Mercury Prize 2013: James Blake wins for his album Overgrown
Electronic artist beats David Bowie and the Arctic Monkeys to £20,000 award
Nick Clark is the arts correspondent of The Independent. He joined the newspaper in June 2007, initially reporting on the stock markets. He has covered beats including the City, and technology, media and telecoms and made the switch to arts in December 2011. He has also contributed articles to the sports section.
Thursday 31 October 2013
Classically trained pianist turned electronic artist James Blake pulled off a shock by beating David Bowie and the Arctic Monkeys to win the Barclaycard Mercury Prize.
Londoner Blake triumphed at the second time of asking after he was nominated for the prize in 2011 for his self-titled debut album but lost out to PJ Harvey.
“I feel jubilant and confused, wonderful,” he said. “It's a moment you don't expect to happen to you, in fact you might even bet against it if you're British.”
The musician, who the bookies had put down as a 25/1 outsider, added that despite his surprise he deserved it “as much as anyone else did”.
Other artists in the running included favourite Laura Mvula, teenager Jake Bug and dance group Rudimental. Laura Marling also missed out on her third Mercury nomination.
Blake, who turned 25 last month, picked up the award and a cheque for £20,000, for his album Overgrown. He thanked his parents from the stage, “for showing me the importance of being self-sufficient”.
“This is the first award I ever won apart from a tennis trophy I won when I was 12 years old,” he said afterwards, before joking: “I hold them in equal esteem.”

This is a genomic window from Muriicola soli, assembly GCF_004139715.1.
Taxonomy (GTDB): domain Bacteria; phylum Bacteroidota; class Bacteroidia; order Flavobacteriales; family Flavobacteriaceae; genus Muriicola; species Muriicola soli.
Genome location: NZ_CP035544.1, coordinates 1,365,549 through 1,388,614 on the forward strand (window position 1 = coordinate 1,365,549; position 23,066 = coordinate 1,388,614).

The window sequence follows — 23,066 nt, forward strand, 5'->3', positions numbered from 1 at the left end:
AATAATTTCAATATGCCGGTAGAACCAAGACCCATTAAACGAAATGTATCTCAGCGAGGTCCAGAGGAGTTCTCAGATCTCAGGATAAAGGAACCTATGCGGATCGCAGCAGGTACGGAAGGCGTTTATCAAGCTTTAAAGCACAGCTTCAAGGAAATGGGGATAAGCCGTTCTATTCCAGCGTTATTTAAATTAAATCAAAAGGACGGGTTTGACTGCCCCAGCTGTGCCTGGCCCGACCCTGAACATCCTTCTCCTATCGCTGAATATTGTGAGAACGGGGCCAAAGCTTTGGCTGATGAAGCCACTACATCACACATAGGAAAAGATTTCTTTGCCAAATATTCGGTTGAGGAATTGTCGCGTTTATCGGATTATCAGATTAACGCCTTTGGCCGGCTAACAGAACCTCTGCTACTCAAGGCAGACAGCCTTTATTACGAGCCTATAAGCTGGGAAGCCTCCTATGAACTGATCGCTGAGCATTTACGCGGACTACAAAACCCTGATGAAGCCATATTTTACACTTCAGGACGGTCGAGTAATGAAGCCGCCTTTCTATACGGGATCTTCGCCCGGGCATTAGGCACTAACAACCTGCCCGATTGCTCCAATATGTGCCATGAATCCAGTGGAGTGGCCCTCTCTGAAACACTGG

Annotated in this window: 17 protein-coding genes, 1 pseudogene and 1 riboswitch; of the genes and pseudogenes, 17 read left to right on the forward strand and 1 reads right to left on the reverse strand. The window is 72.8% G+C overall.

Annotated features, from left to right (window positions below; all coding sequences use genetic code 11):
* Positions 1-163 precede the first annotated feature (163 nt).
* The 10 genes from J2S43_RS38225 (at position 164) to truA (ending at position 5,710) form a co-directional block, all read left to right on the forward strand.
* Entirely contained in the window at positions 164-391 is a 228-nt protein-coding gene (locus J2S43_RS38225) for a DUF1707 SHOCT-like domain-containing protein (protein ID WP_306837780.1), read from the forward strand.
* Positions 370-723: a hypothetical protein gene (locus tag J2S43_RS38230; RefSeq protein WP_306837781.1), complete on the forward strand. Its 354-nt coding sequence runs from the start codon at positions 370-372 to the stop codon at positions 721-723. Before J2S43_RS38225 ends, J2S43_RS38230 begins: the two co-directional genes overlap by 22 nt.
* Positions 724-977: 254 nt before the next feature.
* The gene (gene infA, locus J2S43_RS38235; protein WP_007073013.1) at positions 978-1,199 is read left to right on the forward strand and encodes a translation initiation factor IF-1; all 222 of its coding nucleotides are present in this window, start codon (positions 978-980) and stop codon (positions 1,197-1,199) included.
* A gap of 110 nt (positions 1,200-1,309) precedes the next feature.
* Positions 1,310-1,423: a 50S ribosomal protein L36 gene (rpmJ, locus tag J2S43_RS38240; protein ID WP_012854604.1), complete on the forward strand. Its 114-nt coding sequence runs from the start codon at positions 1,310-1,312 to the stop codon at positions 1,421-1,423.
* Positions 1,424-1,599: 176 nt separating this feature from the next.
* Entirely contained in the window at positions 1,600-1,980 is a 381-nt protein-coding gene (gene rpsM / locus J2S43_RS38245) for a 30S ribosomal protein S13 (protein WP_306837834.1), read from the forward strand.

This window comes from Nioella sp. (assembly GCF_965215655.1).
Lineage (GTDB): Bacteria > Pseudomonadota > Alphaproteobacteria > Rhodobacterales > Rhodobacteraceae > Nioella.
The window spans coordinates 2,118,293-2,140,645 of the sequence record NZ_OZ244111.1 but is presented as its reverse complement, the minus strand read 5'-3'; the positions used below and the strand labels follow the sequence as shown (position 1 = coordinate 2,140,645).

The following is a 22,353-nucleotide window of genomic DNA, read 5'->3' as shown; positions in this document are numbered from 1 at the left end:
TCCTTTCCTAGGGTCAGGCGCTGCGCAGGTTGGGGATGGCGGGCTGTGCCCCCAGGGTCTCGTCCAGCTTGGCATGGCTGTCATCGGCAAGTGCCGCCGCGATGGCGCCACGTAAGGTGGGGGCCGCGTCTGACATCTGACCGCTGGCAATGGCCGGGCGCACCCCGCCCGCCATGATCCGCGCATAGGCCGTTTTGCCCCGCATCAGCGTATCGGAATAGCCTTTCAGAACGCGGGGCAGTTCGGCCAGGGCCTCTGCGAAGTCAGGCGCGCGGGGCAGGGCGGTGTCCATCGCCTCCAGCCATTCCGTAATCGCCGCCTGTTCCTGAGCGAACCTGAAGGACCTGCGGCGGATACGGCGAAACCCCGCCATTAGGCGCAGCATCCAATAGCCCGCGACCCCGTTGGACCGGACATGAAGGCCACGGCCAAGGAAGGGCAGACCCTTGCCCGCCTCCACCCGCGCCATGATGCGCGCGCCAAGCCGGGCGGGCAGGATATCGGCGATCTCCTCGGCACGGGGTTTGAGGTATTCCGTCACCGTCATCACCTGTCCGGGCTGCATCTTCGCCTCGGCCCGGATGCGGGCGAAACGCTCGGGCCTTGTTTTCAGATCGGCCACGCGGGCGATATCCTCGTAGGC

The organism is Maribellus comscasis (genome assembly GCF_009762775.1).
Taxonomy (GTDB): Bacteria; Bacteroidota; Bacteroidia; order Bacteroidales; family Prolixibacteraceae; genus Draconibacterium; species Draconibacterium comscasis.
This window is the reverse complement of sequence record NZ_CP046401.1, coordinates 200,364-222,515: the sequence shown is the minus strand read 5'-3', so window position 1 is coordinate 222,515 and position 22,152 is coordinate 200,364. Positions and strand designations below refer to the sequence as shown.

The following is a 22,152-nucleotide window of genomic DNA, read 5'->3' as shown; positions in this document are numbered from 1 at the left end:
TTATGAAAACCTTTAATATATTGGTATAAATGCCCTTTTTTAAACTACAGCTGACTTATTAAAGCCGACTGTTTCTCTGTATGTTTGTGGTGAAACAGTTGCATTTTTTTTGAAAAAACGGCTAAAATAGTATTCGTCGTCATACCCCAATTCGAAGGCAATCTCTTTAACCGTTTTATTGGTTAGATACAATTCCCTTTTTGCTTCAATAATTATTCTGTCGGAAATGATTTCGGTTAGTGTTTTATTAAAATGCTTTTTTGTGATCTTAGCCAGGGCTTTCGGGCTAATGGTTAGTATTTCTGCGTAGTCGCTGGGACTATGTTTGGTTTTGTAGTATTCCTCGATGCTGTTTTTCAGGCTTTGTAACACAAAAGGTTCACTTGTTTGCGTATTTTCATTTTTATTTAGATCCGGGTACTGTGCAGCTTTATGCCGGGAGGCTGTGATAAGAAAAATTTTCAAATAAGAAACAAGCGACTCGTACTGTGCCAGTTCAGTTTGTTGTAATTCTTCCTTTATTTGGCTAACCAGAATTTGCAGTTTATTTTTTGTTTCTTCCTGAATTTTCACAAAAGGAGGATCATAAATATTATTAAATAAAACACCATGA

When asked for the response when his name was read out, his eccentric response was to say: “It feels like a dream where you're punching through water. If you're lucky that dream hits them right on the nose. When what you thought wasn't going to happen does, that's very surreal.”
Blake, who studied popular music at Goldsmiths came to prominence when he placed highly in the BBC's Sound of 2011, was described in The Independent as a “blend of glitchy electronica and fragile soul stylings”.
The musician refused to define his own music, saying: “It keeps changing as I write new music.” He added the award would not change him as a person. “The thing that got me here in the first place was not wanting to bend to outside pressures.”
He said he did not know what he was going to do with the prize money. “I didn't really think in those terms when I was picking up the award.”
The only downside on the night for the winner was when host Lauren Laverne introduced his live performance by calling him fellow singer James Blunt.
The major scalp for Blunt was Bowie. Blake said: “He's amazing to be in the running for this prize after so many albums. A lot of people do their best work when they're young. It's disappointing to me when people don't continue in that vein and don't innovate. David Bowie is an example to people like me who want to keep on innovating.” The Thin White Duke did not travel to the award ceremony in London's Roundhouse.
Blake said it was a relief to win the prize for his second album rather than his first. “I think at that point I might not have been able to handle the pressure,” he said, adding: “I've been quite lucky. People have gone with me so far.”
The album sleeve art for James Blake's 'Overgrown'
Blake is currently on tour and believes that one of the effects of his winning the prize his audiences might become louder.
The Mercury Prize chooses the winner from 12 albums of the year from the UK and Ireland from all genres of music. This year, the shortlist was chosen from 220 submitted albums.
It is decided on by an independent panel of judges, who met at 5pm and decided shortly before the winner's name was announced.
It was set up in 1992, with the inaugural prize won by Primal Scream for the album Screamadelica. Last year, the prize was won by Alt-J for their debut album An Awesome Wave.
Bowie did premiere his new video at the awards, which was made for the grand total of $12.99.
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